What consistently good communicators do: Prepare thoroughly, show up on time, seek to understand, be thoughtful about their contributions, pay attention to non-verbal cues, and follow up.
When they do all of this, they succeed in reaching the people they’re speaking to in the right context – unerringly.
It turns out that being a consistently good communicator is largely determined by what we do when we’re not trying to communicate.
This post came out a while ago. I was reminded to write about it when I saw the 16 April Daily Stoic entry, OBSERVE CAUSE AND EFFECT:
“Pay close attention in conversation to what is being said, and to what follows from any action. In the action, immediately look for the target, in words, listen closely to what’s being signaled.”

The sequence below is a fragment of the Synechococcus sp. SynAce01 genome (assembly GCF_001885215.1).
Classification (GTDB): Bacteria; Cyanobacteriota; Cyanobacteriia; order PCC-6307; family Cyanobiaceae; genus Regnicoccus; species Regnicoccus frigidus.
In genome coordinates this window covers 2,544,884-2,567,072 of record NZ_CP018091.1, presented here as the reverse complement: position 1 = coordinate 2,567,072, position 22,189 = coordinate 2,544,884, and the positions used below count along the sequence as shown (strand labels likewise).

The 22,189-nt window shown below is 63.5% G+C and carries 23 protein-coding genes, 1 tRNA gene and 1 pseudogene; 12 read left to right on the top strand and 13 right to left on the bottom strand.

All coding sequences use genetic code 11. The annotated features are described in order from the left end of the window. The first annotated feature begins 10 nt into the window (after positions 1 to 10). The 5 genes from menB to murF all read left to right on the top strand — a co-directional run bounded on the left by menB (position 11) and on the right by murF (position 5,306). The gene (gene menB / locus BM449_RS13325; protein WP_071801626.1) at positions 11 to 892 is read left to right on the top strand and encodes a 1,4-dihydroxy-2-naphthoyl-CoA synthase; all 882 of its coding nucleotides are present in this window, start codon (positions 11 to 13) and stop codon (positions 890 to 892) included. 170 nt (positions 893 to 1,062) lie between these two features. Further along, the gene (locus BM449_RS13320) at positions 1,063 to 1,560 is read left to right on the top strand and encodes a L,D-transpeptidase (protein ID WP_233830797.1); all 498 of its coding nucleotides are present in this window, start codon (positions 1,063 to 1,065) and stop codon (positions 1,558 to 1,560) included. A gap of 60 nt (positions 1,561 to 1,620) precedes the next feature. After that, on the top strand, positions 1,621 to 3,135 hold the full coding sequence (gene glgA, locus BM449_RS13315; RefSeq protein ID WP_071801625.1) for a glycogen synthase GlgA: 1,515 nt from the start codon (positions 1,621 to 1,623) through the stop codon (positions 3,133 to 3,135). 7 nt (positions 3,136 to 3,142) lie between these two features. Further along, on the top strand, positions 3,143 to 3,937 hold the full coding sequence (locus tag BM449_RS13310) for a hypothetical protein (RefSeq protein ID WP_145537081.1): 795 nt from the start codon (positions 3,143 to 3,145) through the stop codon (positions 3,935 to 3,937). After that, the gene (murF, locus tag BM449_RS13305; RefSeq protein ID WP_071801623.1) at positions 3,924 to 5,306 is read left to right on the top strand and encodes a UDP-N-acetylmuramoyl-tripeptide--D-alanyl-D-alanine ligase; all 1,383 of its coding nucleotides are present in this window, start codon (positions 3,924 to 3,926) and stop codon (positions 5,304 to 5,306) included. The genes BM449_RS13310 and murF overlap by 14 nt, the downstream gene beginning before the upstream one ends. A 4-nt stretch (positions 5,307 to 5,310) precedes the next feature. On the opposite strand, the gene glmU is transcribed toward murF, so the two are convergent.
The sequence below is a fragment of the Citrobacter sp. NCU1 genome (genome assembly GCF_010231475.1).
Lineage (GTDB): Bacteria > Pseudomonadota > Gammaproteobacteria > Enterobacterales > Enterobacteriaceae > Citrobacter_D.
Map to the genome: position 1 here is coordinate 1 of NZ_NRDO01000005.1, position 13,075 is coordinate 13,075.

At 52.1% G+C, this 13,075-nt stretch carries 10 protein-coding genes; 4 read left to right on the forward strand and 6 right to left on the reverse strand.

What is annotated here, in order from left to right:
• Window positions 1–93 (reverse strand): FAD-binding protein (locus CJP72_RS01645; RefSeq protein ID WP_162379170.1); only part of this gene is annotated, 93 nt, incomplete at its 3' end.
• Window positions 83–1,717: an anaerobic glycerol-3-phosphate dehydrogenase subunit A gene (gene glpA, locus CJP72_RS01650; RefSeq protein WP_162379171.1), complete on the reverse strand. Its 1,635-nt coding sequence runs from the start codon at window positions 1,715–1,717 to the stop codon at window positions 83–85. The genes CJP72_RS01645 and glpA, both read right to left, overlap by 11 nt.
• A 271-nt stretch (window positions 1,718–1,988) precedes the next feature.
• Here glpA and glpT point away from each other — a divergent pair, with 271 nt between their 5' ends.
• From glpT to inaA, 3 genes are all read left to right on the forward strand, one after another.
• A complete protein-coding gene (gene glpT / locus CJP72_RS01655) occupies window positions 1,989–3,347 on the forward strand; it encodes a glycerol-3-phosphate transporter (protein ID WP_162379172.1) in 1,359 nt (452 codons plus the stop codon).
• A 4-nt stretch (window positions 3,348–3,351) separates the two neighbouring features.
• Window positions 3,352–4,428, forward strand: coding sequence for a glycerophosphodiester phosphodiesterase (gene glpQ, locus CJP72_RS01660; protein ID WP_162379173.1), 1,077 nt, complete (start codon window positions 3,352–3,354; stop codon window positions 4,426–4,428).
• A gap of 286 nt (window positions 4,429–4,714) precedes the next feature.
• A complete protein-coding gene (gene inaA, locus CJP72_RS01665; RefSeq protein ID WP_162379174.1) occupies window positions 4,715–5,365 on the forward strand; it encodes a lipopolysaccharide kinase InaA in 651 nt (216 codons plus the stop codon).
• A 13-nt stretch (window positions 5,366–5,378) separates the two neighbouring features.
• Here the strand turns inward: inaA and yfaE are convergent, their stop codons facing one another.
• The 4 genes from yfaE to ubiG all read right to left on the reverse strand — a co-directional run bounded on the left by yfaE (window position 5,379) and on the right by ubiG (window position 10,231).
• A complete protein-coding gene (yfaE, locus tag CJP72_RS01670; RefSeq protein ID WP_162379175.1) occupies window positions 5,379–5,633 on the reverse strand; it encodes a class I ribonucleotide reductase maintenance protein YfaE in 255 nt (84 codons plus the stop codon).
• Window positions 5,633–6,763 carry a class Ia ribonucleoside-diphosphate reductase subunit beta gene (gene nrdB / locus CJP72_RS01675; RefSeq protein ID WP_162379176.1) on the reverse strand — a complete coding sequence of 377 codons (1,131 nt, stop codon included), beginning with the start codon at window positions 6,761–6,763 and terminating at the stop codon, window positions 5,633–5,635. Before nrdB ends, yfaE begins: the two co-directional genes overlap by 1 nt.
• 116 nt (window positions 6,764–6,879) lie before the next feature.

—MARCUS AURELIUS, MEDITATIONS, 7.4
To both quotes, there is an undercurrent of presence, of being in the moment when communicating. Being distracted by a laptop, tablet, or phone takes away from that presence.
The other undercurrent is that communication is, by definition, bidirectional (or full duplex for the networking nerds out there). It’s funny to me how many people forget that.